A new GamesBeat event is around the corner! Learn more about what comes next.
The latest additions to the Nexus series of Google mobile devices, LG’s 5X and Huawei’s 6P, both look sleek and think fast. They both come armed with 12.3-megapixel cameras and Google’s new Android Marshmallow preloaded.
After playing with each of them for about 10 minutes, I can say that I want a lot more time with LG’s latest in the Nexus line, which starts at $379.
The Huawei’s Nexus debut, starting at $499, feels like a solid start, but it’s just a little too fancy for me. And that wide black bar on the top of the back is just too ugly to forget about.
Both phones’ cameras, front and back, perform well relative to their Nexus predecessors and look great onscreen. The 6P in particular shines in lower light settings, unlike, say, Motorola’s recently released Moto X Pure Edition.
As for selfies:
The 6P was not too big for me — at 5.7 inches, the screen was just a bit smaller than last year’s Nexus 6. It felt nice to hold horizontally in two hands, and even with one hand vertically it felt fine.
The aluminum casing on the 6P looks elegant and everything, but it makes the phone feel delicate. It’s thin and sturdy, sure, but I still worried about dropping it and having it shatter.
The smaller 5X, by contrast, feels like more of a worthy companion. The plastic coating on the back of the 5X is easy for you to get a solid, confident grip on the phone.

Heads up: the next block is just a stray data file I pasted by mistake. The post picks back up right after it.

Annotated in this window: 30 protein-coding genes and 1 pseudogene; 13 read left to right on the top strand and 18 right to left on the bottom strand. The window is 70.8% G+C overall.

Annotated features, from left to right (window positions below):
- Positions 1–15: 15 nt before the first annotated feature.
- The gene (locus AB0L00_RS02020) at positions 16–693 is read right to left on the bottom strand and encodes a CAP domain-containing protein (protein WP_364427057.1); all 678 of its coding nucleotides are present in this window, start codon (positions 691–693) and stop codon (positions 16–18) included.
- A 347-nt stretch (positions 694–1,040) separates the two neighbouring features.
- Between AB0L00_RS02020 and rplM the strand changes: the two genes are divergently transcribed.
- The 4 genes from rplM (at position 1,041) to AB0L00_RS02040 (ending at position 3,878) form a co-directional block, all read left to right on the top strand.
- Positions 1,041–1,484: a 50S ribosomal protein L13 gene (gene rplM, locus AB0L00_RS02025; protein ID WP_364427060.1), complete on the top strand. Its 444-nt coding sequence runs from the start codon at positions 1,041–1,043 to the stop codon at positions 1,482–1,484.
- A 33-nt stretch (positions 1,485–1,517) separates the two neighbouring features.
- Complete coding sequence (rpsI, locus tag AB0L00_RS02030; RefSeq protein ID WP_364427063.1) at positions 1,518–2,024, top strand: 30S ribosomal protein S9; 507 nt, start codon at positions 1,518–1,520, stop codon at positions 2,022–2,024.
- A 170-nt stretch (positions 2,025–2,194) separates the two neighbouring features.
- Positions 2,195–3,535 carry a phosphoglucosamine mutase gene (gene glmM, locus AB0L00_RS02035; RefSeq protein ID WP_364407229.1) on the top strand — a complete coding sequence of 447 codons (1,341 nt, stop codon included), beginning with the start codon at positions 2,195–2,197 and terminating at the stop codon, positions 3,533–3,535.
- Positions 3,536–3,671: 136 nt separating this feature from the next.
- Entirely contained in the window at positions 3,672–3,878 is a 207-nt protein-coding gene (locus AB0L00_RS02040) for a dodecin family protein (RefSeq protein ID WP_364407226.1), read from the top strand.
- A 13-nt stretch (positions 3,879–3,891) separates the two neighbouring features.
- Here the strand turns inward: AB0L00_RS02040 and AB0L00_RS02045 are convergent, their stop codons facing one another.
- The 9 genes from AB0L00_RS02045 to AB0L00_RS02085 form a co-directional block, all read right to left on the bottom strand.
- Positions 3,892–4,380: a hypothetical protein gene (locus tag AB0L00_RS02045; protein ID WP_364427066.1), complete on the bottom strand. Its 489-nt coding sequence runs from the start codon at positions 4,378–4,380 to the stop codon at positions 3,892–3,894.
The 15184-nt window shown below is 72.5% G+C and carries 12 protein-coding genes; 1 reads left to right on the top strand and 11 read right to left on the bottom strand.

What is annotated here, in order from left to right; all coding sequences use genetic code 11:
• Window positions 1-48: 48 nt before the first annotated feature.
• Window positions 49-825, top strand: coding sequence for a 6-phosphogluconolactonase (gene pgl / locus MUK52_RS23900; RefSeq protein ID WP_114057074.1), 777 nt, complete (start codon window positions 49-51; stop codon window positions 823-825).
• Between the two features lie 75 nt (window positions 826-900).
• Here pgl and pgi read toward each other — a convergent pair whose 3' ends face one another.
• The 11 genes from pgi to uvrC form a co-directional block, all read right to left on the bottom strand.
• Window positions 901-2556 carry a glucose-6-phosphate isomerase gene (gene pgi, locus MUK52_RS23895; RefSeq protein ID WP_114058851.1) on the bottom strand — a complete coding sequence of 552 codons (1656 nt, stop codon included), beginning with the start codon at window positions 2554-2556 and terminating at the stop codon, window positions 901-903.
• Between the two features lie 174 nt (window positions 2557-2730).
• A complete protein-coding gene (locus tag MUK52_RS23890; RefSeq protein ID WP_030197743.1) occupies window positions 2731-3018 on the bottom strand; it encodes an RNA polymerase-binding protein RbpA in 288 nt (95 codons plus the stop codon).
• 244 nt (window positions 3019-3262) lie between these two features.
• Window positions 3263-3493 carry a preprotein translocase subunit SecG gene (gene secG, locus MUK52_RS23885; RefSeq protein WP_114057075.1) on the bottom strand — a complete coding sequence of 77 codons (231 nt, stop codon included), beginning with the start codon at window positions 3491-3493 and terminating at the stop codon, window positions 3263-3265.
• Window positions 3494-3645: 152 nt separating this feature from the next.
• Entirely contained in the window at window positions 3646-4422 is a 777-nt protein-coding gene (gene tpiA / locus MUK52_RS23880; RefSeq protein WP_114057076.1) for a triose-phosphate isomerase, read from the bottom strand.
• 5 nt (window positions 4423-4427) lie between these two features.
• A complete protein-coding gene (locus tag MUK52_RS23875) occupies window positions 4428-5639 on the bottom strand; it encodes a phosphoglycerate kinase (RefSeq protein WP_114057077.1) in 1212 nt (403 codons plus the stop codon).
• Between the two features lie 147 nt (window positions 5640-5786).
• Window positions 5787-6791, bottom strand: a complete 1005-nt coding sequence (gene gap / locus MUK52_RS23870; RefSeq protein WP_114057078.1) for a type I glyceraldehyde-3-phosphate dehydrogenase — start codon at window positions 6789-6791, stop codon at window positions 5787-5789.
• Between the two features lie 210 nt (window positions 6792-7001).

The bump for the camera on the 5X — making it visibly stand out from the rest of the back of the phone — was something people were concerned about in coverage leading up to today’s official announcement, but I hardly noticed the detail while I was using the phone.
I should note that the ice blue color for the 5X actually looked downright pleasant in person, despite some concerns about it in the original leak of the colors from Android Police a few days ago.
Both phones respond well to “OK Google” voice search prompts, and you can move very quickly between apps on them. So they’re about equal in that regard, at least during brief tests. Probably in more long term usage it will become obvious that the 6P has a Snapdragon 810 chip with 3 GB of RAM, while the 5X has just 2 GB of RAM and a Snapdragon 808.
It’s fair to say I’m left feeling like more of a fan of the 5X than the 6P, especially considering that the former comes in at such a reasonable price for a flagship Android phone. But we’ll get to spend a lot more time with both of these phones in the weeks to come, so stay tuned for full reviews.
VentureBeatVentureBeat's mission is to be a digital town square for technical decision-makers to gain knowledge about transformative technology and transact. Our site delivers essential information on data technologies and strategies to guide you as you lead your organizations. We invite you to become a member of our community, to access:
- up-to-date information on the subjects of interest to you
- our newsletters
- gated thought-leader content and discounted access to our prized events, such as Transform 2021: Learn More
- networking features, and more